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DateLine Friday, 26 December 2008

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Two million benefitted by tsunami projects

Four years after the tsunami, the International Federation of Red Cross and Red Crescent Societies in Sri Lanka (IFRC) together with the Sri Lanka Red Cross Society (SLRCS) has completed 223 tsunami recovery projects across the country, benefiting nearly two million people, a release said.

According to the IFRC's Four Year Progress Report, the most significant achievement has been in the area of permanent housing. The Red Cross has supported the construction of 22,665 houses.

By the first quarter of 2009, 32,886 houses will be built with Red Cross funding. This represents 27 per cent of the 120,000 houses damaged or destroyed by the tsunami, it said.

"We have adopted an integrated approach linking houses with water and sanitation, health services, roads, income sources and other essential factors," Sri Lanka Red Cross Society President Jagath Abeysinghe said.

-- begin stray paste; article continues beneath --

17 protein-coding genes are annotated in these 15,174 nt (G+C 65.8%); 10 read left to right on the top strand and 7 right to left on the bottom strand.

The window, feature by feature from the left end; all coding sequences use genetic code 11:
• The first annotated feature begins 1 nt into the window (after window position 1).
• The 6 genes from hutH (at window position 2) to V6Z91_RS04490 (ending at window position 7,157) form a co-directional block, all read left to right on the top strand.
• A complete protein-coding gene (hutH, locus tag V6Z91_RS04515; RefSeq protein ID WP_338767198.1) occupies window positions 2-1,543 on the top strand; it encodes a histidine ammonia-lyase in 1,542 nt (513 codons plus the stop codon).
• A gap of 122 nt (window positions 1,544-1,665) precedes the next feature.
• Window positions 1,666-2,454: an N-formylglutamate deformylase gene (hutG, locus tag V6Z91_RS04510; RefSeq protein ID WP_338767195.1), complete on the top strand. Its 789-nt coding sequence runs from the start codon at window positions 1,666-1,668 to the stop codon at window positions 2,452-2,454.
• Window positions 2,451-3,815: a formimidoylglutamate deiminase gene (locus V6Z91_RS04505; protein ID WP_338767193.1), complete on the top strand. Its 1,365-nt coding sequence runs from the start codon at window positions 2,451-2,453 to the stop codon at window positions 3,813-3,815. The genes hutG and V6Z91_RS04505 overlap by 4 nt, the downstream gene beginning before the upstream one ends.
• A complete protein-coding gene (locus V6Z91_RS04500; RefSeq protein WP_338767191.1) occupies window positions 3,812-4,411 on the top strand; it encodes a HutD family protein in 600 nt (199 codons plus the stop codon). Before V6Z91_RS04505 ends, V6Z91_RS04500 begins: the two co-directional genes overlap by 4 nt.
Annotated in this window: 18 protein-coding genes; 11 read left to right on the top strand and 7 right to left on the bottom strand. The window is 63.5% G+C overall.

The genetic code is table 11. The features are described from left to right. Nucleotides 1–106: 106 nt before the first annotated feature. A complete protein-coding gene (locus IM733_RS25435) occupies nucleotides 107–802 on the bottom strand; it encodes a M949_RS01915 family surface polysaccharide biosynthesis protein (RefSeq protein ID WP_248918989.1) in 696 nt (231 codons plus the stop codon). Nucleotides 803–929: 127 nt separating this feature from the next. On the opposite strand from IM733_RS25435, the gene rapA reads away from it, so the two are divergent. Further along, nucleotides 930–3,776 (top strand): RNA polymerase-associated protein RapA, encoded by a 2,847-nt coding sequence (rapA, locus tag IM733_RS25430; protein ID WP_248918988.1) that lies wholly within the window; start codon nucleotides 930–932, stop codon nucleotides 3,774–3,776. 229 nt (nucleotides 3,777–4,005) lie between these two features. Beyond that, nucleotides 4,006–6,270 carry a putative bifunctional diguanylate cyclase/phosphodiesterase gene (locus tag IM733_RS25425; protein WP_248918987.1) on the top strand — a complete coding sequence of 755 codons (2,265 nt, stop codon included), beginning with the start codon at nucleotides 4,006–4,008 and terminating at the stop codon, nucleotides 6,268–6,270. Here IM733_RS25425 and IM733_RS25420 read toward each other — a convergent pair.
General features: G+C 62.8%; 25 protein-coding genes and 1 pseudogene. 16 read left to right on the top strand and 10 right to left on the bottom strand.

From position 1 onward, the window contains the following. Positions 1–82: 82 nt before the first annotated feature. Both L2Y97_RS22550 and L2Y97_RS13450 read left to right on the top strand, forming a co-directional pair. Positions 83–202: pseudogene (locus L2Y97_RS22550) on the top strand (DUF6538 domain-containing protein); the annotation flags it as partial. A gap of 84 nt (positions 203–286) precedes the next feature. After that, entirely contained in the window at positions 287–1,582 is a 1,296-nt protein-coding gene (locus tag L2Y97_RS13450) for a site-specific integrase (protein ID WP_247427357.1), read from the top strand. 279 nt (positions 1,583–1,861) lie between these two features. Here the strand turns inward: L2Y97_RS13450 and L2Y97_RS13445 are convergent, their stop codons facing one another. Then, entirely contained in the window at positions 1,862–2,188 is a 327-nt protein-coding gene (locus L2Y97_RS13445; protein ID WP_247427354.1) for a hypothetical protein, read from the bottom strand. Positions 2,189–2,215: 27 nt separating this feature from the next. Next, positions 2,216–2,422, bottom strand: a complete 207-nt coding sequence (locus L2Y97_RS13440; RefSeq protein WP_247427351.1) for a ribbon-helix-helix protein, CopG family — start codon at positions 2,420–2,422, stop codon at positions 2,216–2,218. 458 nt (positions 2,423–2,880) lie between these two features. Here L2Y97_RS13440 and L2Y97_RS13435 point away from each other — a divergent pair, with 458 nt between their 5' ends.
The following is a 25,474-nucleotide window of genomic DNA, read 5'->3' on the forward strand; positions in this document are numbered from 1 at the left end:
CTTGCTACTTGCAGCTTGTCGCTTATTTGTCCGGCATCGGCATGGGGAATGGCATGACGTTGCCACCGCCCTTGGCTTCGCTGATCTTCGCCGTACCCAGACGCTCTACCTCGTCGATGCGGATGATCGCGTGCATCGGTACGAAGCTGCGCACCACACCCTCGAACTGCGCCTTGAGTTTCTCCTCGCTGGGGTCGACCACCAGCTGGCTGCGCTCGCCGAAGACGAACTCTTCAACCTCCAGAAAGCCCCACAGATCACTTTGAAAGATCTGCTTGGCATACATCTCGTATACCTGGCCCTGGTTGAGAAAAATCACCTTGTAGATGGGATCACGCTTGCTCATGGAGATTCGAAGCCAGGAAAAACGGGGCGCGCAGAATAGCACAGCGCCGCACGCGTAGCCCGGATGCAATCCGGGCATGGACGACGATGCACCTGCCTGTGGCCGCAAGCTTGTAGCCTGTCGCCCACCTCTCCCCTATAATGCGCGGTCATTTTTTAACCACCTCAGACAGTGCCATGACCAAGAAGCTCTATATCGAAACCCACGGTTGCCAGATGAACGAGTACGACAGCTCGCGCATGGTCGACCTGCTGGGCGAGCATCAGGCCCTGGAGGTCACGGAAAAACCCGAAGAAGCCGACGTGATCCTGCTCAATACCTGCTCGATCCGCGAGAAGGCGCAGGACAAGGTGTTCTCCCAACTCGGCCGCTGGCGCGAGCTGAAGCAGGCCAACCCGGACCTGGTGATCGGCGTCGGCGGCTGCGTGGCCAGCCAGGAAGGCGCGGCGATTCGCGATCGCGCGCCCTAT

A nursing school with 31 hospitals and a health centre have been built or rehabilitated under an agreement with the Health Ministry to reconstruct 69 health facilities across the country.

Over 200,000 people now have access to an improved water source. Pipeline projects in the Galle, Matara and Ampara districts have connected new resettlement sites and surrounding villages to the main water supply for the first time.

Major investment has also been made to restore and improve the livelihoods of the tsunami affected.

The Red Cross has completed approximately 40 livelihood projects under which 36,460 households were supported to recover, strengthen the diversify their livelihoods.

R. Janaka Chaminda from Beruwela was once depended on fishing for his livelihood.

The Red Cross assisted to rebuild his home with seeds, tools and agricultural training to start a market garden.

With 10 perches to cultivate, Janaka now grows 16 types of fruit and vegetables. "This is my livelihood now," he says as he proudly shows off his garden and new home.

"I grow spinach, mint, pomegranates and watermelons."

"We are now shifting towards long team development programmes in areas such as disaster management and community based First Aid which strengthen the capacity of local people to respond to future crisis," Paul Emes, Head of delegation for the IFRC said.

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